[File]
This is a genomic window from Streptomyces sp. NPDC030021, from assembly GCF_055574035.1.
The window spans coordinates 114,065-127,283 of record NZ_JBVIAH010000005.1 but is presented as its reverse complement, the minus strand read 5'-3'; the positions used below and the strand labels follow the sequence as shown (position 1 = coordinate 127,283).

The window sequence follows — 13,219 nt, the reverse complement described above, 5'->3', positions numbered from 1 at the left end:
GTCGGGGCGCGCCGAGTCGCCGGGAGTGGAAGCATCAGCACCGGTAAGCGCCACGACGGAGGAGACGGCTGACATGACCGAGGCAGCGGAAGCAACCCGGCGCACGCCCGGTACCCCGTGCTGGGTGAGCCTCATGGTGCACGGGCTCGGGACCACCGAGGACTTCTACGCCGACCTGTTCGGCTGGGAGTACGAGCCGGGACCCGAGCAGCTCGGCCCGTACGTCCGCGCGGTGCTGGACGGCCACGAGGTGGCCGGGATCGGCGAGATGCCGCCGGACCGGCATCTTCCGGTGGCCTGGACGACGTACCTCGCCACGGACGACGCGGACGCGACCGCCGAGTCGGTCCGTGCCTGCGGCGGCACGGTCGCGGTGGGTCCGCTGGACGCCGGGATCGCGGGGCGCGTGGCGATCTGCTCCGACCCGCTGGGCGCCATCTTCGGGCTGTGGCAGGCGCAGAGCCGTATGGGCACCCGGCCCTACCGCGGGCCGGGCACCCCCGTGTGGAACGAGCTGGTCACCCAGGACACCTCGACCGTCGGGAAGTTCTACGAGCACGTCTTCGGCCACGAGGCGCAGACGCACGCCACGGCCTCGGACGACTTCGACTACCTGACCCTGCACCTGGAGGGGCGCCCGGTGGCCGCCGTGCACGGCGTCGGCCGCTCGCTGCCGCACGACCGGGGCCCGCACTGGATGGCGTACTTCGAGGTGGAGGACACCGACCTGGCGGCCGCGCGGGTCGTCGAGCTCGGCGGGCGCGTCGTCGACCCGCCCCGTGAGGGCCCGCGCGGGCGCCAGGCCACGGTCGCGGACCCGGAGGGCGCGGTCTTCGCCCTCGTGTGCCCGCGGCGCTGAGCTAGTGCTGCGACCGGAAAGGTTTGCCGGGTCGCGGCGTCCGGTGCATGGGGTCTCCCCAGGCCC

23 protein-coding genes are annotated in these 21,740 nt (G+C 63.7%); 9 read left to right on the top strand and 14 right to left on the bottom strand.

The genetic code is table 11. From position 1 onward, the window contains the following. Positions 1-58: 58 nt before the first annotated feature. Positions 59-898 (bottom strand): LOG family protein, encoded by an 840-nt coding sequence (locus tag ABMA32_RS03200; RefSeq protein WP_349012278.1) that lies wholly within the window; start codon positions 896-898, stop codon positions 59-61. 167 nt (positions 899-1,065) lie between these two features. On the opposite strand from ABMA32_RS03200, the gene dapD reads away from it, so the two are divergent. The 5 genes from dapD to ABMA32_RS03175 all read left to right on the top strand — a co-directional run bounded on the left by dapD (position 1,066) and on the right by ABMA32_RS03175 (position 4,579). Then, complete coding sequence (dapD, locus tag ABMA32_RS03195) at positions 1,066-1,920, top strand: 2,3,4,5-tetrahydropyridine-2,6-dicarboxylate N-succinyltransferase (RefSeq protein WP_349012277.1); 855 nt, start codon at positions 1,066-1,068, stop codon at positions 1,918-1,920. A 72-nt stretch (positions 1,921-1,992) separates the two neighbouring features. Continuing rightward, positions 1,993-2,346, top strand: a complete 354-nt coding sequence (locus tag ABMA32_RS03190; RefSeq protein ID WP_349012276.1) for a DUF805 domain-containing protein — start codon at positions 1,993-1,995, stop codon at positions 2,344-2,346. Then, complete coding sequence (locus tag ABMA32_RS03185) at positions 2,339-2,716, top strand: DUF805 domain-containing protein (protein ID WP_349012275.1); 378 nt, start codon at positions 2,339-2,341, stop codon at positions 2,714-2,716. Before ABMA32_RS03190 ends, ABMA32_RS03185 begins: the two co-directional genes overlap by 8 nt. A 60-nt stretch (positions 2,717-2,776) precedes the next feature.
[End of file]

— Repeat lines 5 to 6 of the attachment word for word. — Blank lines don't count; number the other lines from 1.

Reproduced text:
23 protein-coding genes are annotated in these 21,740 nt (G+C 63.7%); 9 read left to right on the top strand and 14 right to left on the bottom strand.

The genetic code is table 11. From position 1 onward, the window contains the following. Positions 1-58: 58 nt before the first annotated feature. Positions 59-898 (bottom strand): LOG family protein, encoded by an 840-nt coding sequence (locus tag ABMA32_RS03200; RefSeq protein WP_349012278.1) that lies wholly within the window; start codon positions 896-898, stop codon positions 59-61. 167 nt (positions 899-1,065) lie between these two features. On the opposite strand from ABMA32_RS03200, the gene dapD reads away from it, so the two are divergent. The 5 genes from dapD to ABMA32_RS03175 all read left to right on the top strand — a co-directional run bounded on the left by dapD (position 1,066) and on the right by ABMA32_RS03175 (position 4,579). Then, complete coding sequence (dapD, locus tag ABMA32_RS03195) at positions 1,066-1,920, top strand: 2,3,4,5-tetrahydropyridine-2,6-dicarboxylate N-succinyltransferase (RefSeq protein WP_349012277.1); 855 nt, start codon at positions 1,066-1,068, stop codon at positions 1,918-1,920. A 72-nt stretch (positions 1,921-1,992) separates the two neighbouring features. Continuing rightward, positions 1,993-2,346, top strand: a complete 354-nt coding sequence (locus tag ABMA32_RS03190; RefSeq protein ID WP_349012276.1) for a DUF805 domain-containing protein — start codon at positions 1,993-1,995, stop codon at positions 2,344-2,346. Then, complete coding sequence (locus tag ABMA32_RS03185) at positions 2,339-2,716, top strand: DUF805 domain-containing protein (protein ID WP_349012275.1); 378 nt, start codon at positions 2,339-2,341, stop codon at positions 2,714-2,716. Before ABMA32_RS03190 ends, ABMA32_RS03185 begins: the two co-directional genes overlap by 8 nt. A 60-nt stretch (positions 2,717-2,776) precedes the next feature.